Security firm Secunia has posted an advisory about a potential
Mac OS X UDIF Memory Corruption Vulnerability. The original source of the report states that the vulnerability is present on a fully-patched Intel-based Mac.
The report states: “The vulnerability is caused due to an error in com.apple.AppleDiskImageController when handling corrupted DMG image structures. This can be exploited to cause a memory corruption and may allow execution of arbitrary code in kernel-mode.”
This vulnerability “potentially can be exploited by malicious, local users to gain escalated privileges or by malicious people to compromise a vulnerable system,” according to Secunia.
Just how serious is this threat? While the risk posed by security holes should never be dismissed, the vulnerability described by Secunia is relatively easy to eliminate. As long as you’ve disabled the opening of safe files after downloading, you should be relatively safe.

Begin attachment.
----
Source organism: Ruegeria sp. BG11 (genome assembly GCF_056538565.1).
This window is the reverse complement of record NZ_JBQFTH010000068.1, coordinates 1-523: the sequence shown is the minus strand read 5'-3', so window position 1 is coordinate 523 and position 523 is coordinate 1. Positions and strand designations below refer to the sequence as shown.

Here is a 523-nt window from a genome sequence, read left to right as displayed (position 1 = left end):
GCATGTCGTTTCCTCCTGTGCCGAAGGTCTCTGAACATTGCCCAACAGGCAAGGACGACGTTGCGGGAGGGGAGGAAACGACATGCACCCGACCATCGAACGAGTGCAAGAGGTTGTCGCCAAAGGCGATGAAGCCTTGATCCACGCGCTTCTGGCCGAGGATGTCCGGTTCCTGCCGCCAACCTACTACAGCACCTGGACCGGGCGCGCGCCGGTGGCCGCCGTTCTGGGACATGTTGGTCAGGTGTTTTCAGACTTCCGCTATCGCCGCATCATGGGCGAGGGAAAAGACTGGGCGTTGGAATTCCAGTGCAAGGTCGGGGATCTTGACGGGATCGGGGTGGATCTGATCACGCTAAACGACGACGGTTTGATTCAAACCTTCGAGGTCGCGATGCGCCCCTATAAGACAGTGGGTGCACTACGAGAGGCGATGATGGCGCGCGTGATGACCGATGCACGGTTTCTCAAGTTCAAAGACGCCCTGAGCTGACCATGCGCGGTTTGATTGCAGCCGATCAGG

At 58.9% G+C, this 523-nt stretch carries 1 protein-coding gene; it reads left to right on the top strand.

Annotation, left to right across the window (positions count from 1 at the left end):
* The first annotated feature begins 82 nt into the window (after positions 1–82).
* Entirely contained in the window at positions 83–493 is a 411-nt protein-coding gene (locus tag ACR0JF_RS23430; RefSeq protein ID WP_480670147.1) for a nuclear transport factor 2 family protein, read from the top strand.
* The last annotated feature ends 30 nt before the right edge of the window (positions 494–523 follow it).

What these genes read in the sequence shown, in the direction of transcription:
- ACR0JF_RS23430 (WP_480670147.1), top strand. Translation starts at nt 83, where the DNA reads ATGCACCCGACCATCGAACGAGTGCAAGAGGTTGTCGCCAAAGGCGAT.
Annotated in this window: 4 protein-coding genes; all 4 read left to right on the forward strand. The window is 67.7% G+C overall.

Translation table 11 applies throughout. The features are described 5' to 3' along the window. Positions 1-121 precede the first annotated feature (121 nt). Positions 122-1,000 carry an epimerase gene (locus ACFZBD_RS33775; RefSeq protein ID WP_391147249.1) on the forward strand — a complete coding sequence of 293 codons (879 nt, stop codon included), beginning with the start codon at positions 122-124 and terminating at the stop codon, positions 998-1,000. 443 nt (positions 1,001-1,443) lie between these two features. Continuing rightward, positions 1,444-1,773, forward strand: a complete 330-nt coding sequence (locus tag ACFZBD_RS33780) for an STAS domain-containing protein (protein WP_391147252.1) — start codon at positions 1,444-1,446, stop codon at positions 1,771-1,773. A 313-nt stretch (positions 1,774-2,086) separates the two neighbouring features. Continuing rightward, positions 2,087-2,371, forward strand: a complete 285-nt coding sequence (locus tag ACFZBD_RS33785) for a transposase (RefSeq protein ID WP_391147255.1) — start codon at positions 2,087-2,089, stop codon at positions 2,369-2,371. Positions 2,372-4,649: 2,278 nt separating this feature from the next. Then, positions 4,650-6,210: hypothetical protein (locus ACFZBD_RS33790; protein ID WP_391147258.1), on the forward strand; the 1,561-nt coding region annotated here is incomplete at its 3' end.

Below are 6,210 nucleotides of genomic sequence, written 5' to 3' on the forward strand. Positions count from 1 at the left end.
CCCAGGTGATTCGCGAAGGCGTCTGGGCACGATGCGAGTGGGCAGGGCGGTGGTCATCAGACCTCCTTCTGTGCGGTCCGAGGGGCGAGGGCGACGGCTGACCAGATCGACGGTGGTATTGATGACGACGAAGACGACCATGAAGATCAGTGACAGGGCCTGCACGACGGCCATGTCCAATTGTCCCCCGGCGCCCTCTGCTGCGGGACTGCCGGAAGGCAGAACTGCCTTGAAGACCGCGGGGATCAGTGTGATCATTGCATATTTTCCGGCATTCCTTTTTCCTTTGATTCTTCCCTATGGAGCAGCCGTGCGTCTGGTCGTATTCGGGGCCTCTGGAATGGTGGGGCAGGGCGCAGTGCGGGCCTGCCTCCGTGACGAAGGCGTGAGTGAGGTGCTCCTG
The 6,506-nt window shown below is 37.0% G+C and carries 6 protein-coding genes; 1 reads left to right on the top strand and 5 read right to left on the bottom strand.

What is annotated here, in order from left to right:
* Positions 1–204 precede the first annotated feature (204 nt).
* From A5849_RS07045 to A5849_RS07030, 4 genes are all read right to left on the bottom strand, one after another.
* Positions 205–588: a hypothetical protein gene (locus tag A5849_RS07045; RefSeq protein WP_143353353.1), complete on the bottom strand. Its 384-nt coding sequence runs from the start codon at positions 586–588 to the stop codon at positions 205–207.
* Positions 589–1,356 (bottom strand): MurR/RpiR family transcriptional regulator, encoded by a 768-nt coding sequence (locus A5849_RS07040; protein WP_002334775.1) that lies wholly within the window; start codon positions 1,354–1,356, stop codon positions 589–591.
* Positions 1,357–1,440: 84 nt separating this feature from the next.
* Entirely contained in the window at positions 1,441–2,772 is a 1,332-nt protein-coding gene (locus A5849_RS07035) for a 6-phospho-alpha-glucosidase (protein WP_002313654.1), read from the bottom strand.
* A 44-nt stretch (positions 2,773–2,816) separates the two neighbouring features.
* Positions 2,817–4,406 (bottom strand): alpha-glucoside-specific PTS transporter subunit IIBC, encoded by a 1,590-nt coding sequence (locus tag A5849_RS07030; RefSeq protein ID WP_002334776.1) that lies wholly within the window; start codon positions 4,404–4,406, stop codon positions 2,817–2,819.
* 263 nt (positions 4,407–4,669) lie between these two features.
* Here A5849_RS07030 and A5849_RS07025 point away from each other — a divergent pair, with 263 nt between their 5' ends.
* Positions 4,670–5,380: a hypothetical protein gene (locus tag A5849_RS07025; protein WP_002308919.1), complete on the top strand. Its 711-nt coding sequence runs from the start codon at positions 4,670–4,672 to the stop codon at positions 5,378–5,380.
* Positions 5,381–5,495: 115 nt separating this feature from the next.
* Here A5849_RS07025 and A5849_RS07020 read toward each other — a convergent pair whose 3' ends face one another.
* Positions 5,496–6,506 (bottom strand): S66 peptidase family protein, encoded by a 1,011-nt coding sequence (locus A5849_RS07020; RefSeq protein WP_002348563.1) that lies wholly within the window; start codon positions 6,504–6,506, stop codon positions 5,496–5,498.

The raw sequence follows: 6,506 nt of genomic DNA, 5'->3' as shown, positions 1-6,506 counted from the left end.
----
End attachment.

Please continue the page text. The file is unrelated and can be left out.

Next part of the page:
Keep in mind, however, that whenever you download and install anything (from a disk image or not), you’re trusting the author of the code on that disk image — especially if it requires you to run an installer or asks for your admin password.
To disable the opening of safe files in the Safari Web browser, select the Safari menu, and choose Preferences. Click on the General option and uncheck the “Open ‘safe’ files after downloading” box. By default, that box is unchecked.
This new issue echoes a problem that first
came to light
in 2005 with Mac OS X v10.4’s then-novel Dashboard technology. By default, Safari 2.0 would open safe files after downloading, and a programmer demonstrated that Dashboard widgets could be arbitrarily installed that way. A similar problem was later reported
earlier this year
involving shell script execution from a Web page. In both cases, the problems could be prevented by making sure “Open ‘safe’ files’ after download” is turned off.